What Sort of Siding Is Best for Your Home?

What Sort of Siding Is Best for Your Home?

Builders offer a wide assortment of siding options for the modern home, and there are good reasons to go with each one. There are also drawbacks to each, and the choice comes down to personal preference. Which drawbacks are least bothersome to the homeowner? Which advantages are most attractive?

Brick

Brick is an attractive and traditional siding. It is durable but it is expensive and can be difficult to install. Furthermore, it may not be as low maintenance as you would prefer. The mortar that binds the bricks together does not last as long as the bricks themselves and may need maintenance from time to time. Brick veneers can be a more cost-effective solution while still providing the beauty and durability of traditional brick finishes.

Aluminum

Aluminum is light and easy to install. It is also an inexpensive siding material. It resists corrosion and is often chosen by people living near salt water for this reason. However, its drawbacks are many. Its longevity is far less than many other kinds of siding, and its colors fade long before it needs replaced. Since it can dent so easily, replacement is a big issue when you are trying to find a matching color to a faded aluminum siding.

Wood

Wood is not as popular as it once was, and perhaps for good reason. It is a danger in dry climates due to its flammable nature, but it can easily rot in wet climates if not properly maintained. Routine maintenance can cost some money, and the wood is not cheap to install in the first place. Its longevity is decent, though not great, and it is light and easy to install, but many people avoid it because of its numerous drawbacks.

Stucco

Stucco is hard and durable, lasting for a long time, particularly in dryer climates. It is also resistant to fire and is a great insulator. On the down side, it can be expensive and can crack easily in an earthquake or if your foundations sink. Its longevity is reduced in wet climates.

Vinyl

If an inexpensive install and longevity are your main concerns, vinyl might be your option. Most other materials are a tradeoff between price and durability, but Vinyl siding should last for the life of the house and is inexpensive. Maintenance is low, requiring a washing every few years, but all in all, it is a go-to choice for a large number of homeowners.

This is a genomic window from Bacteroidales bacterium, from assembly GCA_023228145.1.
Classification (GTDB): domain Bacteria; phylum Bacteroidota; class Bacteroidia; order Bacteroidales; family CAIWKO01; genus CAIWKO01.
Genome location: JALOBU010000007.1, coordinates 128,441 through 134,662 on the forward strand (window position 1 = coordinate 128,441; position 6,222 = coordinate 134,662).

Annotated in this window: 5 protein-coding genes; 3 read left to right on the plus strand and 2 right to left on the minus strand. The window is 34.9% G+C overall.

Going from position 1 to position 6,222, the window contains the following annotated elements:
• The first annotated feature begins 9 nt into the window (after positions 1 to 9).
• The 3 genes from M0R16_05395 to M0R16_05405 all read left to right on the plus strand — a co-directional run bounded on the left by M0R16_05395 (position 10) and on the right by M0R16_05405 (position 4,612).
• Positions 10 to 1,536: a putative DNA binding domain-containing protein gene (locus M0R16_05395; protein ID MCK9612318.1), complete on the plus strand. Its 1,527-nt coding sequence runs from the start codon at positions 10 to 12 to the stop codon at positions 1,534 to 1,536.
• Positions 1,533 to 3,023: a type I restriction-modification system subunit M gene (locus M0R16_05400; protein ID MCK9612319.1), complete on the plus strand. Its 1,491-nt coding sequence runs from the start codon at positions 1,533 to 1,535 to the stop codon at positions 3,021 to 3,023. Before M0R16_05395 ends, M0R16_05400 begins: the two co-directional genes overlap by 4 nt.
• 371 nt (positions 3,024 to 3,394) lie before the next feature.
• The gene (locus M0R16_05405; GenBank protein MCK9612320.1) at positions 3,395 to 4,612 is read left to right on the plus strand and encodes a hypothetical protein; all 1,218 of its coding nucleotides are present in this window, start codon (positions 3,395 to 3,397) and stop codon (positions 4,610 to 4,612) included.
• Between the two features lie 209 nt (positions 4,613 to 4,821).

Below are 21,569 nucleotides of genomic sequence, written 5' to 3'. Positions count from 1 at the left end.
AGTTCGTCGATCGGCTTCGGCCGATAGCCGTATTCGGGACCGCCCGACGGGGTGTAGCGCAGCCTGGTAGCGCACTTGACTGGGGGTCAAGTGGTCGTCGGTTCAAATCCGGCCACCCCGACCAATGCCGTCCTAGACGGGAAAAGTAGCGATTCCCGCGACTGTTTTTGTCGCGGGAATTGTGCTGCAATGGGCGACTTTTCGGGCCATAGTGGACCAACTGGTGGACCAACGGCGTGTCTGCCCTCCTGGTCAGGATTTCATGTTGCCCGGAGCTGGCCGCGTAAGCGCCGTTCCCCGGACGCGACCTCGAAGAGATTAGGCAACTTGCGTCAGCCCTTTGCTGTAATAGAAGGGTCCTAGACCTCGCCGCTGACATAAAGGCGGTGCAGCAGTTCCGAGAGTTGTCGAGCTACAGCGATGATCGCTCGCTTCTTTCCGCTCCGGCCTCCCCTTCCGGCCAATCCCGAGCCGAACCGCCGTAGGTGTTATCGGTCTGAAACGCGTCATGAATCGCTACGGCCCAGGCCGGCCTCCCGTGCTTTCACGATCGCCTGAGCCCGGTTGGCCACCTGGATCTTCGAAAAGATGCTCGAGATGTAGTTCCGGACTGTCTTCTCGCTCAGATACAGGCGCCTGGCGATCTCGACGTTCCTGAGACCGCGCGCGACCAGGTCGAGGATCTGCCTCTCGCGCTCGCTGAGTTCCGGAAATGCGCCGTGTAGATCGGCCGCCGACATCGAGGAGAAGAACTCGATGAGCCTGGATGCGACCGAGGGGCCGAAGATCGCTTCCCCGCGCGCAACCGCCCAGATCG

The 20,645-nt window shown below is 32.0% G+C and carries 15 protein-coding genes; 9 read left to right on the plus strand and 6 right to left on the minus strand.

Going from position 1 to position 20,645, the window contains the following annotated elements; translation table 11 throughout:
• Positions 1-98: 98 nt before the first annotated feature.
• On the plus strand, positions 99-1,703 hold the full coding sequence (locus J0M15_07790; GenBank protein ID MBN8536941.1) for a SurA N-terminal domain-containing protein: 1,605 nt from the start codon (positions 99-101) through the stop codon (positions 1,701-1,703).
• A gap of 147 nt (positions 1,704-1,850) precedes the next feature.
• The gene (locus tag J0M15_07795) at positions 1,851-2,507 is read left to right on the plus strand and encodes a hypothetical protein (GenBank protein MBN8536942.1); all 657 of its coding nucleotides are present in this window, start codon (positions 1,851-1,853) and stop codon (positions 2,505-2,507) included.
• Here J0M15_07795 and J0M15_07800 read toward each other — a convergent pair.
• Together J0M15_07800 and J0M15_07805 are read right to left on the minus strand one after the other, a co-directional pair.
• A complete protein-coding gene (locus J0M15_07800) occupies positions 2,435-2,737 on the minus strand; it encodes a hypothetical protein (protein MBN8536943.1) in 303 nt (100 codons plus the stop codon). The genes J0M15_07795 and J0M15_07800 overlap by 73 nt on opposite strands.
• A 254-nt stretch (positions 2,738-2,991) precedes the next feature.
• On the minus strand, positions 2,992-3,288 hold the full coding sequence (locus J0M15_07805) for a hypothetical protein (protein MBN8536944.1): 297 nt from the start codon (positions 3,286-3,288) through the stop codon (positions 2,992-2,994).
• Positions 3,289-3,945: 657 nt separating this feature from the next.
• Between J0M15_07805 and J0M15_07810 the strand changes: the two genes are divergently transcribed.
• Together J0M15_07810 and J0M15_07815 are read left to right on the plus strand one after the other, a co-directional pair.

Stone

The only drawback to stone is its price, which is the most expensive of all sidings to install. After that, it is nothing but benefits. Stone will last essentially forever, is resistant to fire, a good insulator and requires zero maintenance. Many people fall in love with the classical look of a stone-sided house.  Stone veneers can be the perfect solution combining the look and texture of stone with a more cost effective, light weight option.

Fiber Cement

Fiber cement is a new material that can imitate the look of wood. It should prove to be as durable as stone but at a lower cost, though it is still somewhat expensive. It is fire resistant and resists salty coastal air. However, it does require repainting every 12-15 years and if it chips, you will have to touch it up with a little paint.

Do you need longevity or easy installation? Do you want something low maintenance or something traditional and aesthetically pleasing? There are many factors to consider when choosing siding. With an idea of what the pros and cons are, you can begin to choose the right one for you.

Reach Out to Tri County Windows & Siding

Need more information on choosing the right style of siding for your home? Reach out to Tri County Windows & Siding for all your home exterior needs. 

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